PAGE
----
It can be easy for an actor to go "Well I really have to do a lot" and then just saying "I don't need to do anything, I'm not bound to do anything".
The thing about working on a TV show is that it becomes, very quickly, all consuming.
I don't think you can guess what people will really like.
You have to come at it from a more natural place and then kind of hope that your taste is shared by enough people to keep going.
Even if you're not a parent, you have parents and you've been in those situations where there's a certain kind of goodbye - nothing this extreme exists, but I think that's what everyone holds onto, that common denominator that runs through this that everyone can understand.
Mankind's expectations have to be greater than ourselves and that the further out there we go, the more we find out that it's about you and me.
Everybody is waiting for the end to come, but what if it already passed us by? What if the final joke of Judgment Day was that it had already come and gone and we were none the wiser? Apocalypse arrives quietly; the chosen are herded off to heaven, and the rest of us, the ones who failed the test, just keep on going, oblivious. Dead already, wandering around long after the gods have stopped keeping score, still optimistic about the future.
You'd have a quality insurance department, where they're making sure there aren't any glitches or weird things, and that the guests have a great experience and seamless experience. You'd also have security. So, we laid out the corporate structure, and then we cherry-picked from that the people who would be brought into the most conflict and the most day-to-day relationship with each other and with the hosts.
You know, we certainly have a great budget on the show, but the expansions to world of the show really arise because, and this is kind of the idea of the premise of the show, where is each week you're kind of meeting . . . It's random access.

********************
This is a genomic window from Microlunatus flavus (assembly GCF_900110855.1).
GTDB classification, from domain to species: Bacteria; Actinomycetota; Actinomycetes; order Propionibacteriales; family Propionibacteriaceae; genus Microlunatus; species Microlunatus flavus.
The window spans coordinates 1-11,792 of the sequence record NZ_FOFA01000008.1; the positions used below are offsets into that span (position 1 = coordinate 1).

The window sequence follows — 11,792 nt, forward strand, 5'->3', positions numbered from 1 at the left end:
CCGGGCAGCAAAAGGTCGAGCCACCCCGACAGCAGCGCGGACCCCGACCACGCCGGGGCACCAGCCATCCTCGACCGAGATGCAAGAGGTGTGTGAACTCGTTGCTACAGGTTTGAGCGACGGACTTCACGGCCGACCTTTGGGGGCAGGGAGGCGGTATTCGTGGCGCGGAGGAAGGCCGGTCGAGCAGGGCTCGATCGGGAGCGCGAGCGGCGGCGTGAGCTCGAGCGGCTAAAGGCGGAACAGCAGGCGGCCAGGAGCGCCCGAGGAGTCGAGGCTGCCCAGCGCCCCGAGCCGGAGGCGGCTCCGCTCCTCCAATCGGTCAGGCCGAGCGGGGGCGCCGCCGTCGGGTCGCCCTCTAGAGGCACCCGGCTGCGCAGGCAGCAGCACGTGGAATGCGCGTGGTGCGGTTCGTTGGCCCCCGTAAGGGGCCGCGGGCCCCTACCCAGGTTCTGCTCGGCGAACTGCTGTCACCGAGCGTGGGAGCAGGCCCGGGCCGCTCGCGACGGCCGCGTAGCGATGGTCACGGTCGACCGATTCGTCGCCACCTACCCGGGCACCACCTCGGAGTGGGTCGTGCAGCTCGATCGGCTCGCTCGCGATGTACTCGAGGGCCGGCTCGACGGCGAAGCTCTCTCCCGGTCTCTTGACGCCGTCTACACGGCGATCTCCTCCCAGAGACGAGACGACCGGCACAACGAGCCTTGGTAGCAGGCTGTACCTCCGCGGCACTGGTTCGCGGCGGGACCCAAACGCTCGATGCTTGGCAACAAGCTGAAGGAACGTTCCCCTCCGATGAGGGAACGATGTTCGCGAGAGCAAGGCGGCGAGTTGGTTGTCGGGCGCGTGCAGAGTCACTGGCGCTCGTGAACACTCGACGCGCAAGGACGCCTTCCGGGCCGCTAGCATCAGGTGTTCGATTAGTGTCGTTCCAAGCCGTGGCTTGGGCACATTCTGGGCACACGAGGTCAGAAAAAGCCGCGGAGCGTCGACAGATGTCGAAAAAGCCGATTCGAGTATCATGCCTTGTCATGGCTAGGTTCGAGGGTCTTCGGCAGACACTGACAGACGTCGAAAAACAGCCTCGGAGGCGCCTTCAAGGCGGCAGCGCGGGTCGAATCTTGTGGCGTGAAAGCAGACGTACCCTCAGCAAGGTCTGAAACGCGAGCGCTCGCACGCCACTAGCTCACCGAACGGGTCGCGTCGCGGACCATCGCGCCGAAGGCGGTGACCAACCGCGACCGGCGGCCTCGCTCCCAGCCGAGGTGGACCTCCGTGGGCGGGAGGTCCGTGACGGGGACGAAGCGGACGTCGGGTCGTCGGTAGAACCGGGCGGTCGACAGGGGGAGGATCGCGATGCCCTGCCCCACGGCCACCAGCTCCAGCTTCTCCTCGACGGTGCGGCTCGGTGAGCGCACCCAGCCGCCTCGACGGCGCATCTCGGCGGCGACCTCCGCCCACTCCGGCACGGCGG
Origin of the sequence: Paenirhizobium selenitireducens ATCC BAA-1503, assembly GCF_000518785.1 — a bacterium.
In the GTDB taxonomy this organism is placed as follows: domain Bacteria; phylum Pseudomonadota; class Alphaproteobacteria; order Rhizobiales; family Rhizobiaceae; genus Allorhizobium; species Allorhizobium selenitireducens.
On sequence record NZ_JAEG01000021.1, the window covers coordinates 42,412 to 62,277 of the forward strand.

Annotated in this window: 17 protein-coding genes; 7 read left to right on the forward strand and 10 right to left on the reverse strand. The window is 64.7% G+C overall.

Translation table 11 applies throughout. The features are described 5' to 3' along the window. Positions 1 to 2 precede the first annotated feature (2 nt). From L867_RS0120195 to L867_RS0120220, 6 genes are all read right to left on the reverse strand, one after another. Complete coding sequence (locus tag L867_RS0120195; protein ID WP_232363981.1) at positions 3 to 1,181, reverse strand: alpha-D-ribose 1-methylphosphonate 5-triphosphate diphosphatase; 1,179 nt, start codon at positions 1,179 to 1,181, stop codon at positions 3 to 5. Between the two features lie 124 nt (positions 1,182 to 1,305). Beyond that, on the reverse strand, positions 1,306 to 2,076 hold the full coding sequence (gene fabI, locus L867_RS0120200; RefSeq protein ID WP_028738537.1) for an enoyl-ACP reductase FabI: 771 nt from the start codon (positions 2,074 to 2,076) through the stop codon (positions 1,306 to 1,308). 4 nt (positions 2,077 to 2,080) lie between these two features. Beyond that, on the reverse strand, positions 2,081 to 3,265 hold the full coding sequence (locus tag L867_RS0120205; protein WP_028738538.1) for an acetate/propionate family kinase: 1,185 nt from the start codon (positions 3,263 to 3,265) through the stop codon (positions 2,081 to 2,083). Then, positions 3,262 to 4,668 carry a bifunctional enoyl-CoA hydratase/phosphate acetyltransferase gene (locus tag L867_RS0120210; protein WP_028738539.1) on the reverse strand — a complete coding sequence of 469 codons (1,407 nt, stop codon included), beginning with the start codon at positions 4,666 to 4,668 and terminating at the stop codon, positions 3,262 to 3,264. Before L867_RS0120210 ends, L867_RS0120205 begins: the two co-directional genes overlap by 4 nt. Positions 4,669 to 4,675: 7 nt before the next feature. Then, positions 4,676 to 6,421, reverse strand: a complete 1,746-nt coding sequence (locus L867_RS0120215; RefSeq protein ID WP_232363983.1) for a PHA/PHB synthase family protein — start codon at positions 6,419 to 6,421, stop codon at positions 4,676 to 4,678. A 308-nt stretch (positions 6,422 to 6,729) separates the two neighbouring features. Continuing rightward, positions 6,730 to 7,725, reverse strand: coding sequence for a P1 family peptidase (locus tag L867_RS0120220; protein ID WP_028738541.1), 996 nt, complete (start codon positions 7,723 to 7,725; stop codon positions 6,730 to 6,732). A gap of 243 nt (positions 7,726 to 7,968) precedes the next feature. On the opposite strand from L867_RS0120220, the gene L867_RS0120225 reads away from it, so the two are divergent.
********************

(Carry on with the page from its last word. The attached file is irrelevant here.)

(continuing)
Every man is a mob, a chain gang of idiots.
I don't think anyone really understands why a show works or why it doesn't.
I thought it would be an enormous amount of fun to make a movie that heads out into space, which is something that we had never done before.
I was struck by - Einstein's a fascinating figure who didn't have any instruments that he used, he didn't use telescopes, he used his mind to try to understand the universe.
You get to a certain moment where you realize all those humans who landed on the moon did so in between Chris [Nolan] being born and me being born and no one had gone back since, all these Super-8 films we grew up watching of rocket launches, you get to a certain age and you realize all the speeches about going back, they're speeches, there's no money there, we're not going back.
I always love it best when you have a project where there is this commingling of the subject matter and the way in which you're recording that subject matter.
I've always been interested in themes of memory, paranoia, and revenge.